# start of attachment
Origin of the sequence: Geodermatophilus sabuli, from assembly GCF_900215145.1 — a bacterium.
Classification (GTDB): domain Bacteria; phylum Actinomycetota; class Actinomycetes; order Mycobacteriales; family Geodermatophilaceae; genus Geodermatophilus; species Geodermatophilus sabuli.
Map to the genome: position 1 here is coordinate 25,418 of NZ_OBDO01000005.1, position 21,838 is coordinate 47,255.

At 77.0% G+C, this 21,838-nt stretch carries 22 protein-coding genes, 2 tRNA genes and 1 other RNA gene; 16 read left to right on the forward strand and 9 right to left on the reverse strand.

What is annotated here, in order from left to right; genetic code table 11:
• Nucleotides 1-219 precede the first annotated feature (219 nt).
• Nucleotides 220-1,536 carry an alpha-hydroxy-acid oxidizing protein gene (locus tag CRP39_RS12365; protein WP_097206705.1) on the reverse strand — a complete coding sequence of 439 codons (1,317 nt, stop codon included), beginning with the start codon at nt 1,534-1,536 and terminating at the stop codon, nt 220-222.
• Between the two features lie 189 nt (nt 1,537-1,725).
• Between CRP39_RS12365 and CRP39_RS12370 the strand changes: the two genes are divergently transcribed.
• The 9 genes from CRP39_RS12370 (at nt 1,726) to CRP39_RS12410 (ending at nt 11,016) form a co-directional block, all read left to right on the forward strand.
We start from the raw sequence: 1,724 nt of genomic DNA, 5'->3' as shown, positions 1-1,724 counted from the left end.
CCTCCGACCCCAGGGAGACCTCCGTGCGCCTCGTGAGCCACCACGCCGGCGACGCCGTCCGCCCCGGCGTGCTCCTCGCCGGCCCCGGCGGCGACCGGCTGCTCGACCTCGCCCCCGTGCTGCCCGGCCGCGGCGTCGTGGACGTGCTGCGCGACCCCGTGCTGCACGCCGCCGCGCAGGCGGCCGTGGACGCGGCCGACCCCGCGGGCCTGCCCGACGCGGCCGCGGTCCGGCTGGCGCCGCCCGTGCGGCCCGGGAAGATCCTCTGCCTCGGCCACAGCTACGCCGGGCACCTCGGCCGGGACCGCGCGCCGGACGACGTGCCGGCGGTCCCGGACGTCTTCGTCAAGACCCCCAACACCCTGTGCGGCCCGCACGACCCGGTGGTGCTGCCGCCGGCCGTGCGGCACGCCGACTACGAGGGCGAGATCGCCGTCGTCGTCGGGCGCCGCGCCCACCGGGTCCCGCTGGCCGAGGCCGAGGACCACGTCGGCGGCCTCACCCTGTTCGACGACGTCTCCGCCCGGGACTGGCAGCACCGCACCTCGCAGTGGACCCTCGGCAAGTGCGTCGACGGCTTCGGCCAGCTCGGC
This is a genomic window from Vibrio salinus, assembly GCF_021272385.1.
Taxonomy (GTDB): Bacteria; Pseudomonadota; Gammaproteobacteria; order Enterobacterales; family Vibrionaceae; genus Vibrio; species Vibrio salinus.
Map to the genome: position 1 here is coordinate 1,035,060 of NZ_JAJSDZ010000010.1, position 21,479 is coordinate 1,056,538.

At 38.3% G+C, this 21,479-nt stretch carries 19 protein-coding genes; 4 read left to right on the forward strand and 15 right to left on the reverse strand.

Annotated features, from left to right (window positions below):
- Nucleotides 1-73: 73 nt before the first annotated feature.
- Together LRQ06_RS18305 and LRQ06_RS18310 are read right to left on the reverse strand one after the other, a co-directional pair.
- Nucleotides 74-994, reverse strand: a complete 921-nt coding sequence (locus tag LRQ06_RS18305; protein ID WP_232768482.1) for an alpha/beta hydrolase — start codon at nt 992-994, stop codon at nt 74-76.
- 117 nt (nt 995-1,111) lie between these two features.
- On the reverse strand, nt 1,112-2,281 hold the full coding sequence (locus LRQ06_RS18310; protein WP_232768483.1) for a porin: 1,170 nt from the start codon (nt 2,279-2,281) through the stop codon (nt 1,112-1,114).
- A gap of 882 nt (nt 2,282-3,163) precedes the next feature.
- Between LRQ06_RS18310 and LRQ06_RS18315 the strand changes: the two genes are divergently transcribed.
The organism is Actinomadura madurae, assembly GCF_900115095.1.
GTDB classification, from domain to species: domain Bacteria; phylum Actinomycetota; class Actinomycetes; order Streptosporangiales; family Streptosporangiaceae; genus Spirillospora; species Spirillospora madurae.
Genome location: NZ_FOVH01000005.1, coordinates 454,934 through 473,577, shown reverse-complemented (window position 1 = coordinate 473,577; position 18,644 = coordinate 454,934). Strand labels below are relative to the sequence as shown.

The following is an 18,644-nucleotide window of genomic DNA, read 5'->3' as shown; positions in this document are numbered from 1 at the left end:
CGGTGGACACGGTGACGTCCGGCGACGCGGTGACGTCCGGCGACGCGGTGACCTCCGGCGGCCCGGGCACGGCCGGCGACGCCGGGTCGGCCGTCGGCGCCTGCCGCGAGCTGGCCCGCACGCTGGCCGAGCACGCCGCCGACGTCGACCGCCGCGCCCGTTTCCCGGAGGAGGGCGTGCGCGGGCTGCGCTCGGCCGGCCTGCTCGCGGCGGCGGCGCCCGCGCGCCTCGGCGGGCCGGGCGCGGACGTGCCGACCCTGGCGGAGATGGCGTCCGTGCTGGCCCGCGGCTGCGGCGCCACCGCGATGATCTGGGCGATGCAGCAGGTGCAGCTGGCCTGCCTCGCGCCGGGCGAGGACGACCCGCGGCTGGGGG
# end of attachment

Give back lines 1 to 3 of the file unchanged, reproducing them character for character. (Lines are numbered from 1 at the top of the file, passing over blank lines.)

Origin of the sequence: Geodermatophilus sabuli, from assembly GCF_900215145.1 — a bacterium.
Classification (GTDB): domain Bacteria; phylum Actinomycetota; class Actinomycetes; order Mycobacteriales; family Geodermatophilaceae; genus Geodermatophilus; species Geodermatophilus sabuli.
Map to the genome: position 1 here is coordinate 25,418 of NZ_OBDO01000005.1, position 21,838 is coordinate 47,255.